Freedom After 40 Years in Solitary?

Supporters of one of the Angola 3 tell The Root why he might be released this time.

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Roughly a year ago, Woodfox and Wallace were transferred to separate Louisiana prisons, where they remain in solitary confinement and under conditions, King says, that are harsher than those at Angola. April 2013 will mark Woodfox and Wallace's 41st year in solitary confinement.

"There were some things in Angola that they don't practice at Wade Correctional Facility, where [Woodfox] is now," said King, now an Austin, Texas-based, world-traveling prison reformer and author of From the Bottom of the Heap, a 2008 memoir that has been revised and expanded. "He says the food at Angola was better -- though food is generally bad in any prison -- and the condition of the yard at Angola was better.

"He is separated from people with whom he was familiar," King continued. "And he is 70 miles farther away from his brother, who he can see now only while shackled and handcuffed. There are no contact visits like what he had in Angola. So of course, Albert feels these are added punishments."

Until the mid-1990s -- when the Angola 3 drew moral and financial support from a wide swath of people, including global activist Anita Roddick, founder of the Body Shop -- the men represented themselves in court matters involving conditions at Angola and other concerns.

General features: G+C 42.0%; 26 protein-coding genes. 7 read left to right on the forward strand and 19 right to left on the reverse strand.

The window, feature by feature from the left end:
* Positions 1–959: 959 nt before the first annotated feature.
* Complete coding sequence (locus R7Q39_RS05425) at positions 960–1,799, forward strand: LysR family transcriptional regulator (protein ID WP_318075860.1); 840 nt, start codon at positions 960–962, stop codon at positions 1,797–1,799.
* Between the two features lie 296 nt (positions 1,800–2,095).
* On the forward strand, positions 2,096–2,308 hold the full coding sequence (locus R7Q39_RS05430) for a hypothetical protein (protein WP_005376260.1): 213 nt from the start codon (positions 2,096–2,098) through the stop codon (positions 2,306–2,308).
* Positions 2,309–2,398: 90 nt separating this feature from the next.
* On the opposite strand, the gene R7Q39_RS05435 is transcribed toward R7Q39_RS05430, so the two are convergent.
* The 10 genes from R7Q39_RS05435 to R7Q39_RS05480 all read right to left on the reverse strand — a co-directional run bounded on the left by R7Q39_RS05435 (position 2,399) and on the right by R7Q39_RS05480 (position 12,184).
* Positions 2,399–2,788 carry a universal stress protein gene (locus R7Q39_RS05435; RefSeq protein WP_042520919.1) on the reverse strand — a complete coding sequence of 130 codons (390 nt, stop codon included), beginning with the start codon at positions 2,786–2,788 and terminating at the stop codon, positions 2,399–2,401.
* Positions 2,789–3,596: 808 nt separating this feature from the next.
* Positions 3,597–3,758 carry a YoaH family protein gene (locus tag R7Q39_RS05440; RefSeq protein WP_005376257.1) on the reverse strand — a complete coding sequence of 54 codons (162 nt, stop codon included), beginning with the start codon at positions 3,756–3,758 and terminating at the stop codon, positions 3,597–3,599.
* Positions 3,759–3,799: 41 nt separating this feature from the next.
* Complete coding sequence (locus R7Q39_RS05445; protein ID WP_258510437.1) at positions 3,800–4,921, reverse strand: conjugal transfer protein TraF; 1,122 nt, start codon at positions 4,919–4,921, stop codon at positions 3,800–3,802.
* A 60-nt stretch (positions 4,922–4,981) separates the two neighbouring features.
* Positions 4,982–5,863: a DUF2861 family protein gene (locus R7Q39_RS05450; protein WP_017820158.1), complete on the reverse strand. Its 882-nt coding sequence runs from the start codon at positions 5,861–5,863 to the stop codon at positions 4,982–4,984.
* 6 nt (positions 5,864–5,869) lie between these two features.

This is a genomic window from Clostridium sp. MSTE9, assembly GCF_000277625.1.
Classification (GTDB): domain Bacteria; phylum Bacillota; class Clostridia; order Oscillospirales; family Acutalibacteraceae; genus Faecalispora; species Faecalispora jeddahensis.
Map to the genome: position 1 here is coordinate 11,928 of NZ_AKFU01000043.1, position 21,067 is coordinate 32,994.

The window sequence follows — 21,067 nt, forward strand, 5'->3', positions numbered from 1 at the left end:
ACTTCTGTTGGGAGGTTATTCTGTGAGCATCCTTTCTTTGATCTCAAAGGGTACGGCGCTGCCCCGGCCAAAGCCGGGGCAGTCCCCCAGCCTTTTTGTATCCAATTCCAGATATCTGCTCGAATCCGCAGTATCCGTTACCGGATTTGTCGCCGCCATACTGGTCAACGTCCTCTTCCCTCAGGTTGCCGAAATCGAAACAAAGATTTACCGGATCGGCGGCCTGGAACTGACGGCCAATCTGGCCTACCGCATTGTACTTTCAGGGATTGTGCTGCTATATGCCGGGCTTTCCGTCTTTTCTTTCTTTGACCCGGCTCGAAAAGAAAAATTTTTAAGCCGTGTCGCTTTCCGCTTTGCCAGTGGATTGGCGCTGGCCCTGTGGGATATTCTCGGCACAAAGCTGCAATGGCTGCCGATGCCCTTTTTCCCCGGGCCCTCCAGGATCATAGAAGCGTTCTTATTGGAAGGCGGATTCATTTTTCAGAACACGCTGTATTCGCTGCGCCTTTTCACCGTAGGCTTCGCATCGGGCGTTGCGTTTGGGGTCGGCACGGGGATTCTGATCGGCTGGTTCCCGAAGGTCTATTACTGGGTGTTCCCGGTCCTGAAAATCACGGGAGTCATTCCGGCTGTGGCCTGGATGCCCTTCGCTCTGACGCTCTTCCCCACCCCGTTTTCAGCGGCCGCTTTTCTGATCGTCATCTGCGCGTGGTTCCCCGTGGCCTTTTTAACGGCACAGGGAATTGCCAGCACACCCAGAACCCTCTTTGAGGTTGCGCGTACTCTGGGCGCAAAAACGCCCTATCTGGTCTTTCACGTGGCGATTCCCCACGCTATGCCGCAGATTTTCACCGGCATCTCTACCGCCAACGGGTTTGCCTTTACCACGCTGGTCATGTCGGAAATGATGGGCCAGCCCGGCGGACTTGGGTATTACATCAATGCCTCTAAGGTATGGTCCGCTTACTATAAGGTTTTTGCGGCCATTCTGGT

"We were motivated by what had us in confinement," King said, "and under those conditions, we had become politically aware and politically conscious of what was going on. We operated out of a sense of consciousness and the reality that there are flaws in this system that need to be fixed."

Their activism, he added, helped them maintain their sanity and focus.

"After being in there for so long, you're not desensitized to the situation, but you build up a resistance, so to speak, against the wear and tear. You're in there ... so you have to become inured to being in there," said King, who, postprison, has lectured and lobbied globally against solitary confinement, conferring with former South African President Nelson Mandela and actor-activist Harry Belafonte, among others.

According to King, who recently spoke by telephone with Woodfox, his friend's optimism regarding his pending court case is clear. "His spirits -- notwithstanding the pressures of all this -- seem pretty uplifted," said King. "He read the argument. He read the brief, both sides. He imagines that the lawyers did a good job. His expectation is high. Ask him if he'll be coming home and he tells you, straight up, 'Yes.' "

Even amid that hopefulness, there's reason for caution.

Californian Marina Drummer -- a Bay Area nonprofit executive, coordinator of the Free Angola 3 campaign and co-founder of Solitary Watch -- said: "I can't say I'm [unequivocally] optimistic. We're dealing with the state of Louisiana ... It seems as if they'll do anything to cover their tracks. If we were going on the issue of justice, they'd all be out by now."